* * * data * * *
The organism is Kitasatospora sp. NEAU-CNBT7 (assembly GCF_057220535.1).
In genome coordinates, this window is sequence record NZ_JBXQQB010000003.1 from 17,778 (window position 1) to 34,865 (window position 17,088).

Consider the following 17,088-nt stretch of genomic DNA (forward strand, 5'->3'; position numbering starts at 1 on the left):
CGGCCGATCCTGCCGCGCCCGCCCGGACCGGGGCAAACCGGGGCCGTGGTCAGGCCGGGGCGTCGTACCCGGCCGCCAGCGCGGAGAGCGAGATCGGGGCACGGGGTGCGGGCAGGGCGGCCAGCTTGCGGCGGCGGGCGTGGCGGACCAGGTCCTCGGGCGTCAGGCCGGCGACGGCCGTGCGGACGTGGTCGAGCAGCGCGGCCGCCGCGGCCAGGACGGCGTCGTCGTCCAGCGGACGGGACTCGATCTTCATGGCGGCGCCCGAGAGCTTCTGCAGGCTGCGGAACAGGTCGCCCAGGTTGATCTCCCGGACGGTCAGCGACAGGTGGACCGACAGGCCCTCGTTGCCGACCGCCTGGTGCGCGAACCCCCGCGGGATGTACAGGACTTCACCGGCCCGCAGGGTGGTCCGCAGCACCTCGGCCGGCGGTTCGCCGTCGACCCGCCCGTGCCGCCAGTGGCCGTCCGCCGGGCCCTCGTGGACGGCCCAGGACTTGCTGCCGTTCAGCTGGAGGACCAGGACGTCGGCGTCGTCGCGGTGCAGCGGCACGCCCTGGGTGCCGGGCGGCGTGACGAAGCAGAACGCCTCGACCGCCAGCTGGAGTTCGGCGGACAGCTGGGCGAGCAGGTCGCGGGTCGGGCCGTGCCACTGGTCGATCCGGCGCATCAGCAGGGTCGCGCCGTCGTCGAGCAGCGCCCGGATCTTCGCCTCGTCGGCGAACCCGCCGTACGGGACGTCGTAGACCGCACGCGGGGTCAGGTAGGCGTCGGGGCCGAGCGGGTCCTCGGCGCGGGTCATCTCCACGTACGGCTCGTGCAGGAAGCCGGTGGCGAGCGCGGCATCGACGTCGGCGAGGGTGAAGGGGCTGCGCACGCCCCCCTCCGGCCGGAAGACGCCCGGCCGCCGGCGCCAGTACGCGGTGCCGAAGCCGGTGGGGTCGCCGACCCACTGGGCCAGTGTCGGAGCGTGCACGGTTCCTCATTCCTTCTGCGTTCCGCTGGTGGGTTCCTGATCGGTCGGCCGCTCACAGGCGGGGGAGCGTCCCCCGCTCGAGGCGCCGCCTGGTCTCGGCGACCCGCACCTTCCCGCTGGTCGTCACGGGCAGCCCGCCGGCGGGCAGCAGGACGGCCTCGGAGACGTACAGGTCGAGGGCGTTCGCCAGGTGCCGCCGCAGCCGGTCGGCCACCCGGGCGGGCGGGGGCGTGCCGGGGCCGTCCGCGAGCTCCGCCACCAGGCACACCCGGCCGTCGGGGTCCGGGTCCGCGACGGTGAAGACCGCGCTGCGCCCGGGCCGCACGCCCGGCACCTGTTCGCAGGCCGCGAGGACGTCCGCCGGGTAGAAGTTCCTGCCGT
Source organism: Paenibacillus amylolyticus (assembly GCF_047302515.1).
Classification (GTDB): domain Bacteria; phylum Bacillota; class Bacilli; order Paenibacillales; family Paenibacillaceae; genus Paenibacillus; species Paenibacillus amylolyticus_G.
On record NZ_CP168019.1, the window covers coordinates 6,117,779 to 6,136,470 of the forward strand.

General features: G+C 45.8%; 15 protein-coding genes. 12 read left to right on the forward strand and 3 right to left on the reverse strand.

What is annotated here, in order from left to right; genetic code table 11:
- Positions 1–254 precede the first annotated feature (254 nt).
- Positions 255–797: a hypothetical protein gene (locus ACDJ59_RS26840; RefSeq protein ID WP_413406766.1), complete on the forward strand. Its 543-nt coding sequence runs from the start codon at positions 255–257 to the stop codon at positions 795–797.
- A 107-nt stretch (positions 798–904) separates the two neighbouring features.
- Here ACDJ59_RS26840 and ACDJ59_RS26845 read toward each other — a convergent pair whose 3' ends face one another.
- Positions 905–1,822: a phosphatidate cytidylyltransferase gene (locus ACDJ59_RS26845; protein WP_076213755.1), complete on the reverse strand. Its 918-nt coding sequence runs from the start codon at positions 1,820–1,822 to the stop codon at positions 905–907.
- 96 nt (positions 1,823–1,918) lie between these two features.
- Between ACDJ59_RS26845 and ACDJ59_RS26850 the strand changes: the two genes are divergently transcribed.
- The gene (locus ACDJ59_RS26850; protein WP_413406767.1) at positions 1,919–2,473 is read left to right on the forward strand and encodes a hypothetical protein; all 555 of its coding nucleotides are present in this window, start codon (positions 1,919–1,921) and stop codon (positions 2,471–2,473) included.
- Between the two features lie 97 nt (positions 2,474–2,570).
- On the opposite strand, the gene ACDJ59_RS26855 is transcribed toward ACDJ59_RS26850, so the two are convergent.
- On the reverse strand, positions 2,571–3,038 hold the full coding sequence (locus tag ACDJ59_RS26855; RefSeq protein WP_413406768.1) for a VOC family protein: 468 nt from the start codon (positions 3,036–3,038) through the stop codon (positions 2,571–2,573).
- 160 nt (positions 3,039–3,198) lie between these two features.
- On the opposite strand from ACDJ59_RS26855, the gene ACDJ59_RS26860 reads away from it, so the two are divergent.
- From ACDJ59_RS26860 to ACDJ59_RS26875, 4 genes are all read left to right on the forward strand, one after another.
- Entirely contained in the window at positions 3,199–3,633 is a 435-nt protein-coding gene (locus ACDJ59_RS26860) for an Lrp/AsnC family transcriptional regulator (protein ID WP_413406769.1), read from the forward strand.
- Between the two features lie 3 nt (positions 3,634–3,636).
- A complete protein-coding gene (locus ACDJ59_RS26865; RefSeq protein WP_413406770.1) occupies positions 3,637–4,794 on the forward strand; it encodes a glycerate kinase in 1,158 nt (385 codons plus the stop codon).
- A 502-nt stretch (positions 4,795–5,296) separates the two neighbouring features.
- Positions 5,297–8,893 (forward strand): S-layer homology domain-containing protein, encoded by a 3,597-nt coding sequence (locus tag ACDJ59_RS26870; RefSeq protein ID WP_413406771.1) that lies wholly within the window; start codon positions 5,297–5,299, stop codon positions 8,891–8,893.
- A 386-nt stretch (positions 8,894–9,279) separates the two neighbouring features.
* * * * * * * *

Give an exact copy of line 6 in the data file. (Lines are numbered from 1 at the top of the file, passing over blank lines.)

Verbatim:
Classification (GTDB): domain Bacteria; phylum Bacillota; class Bacilli; order Paenibacillales; family Paenibacillaceae; genus Paenibacillus; species Paenibacillus amylolyticus_G.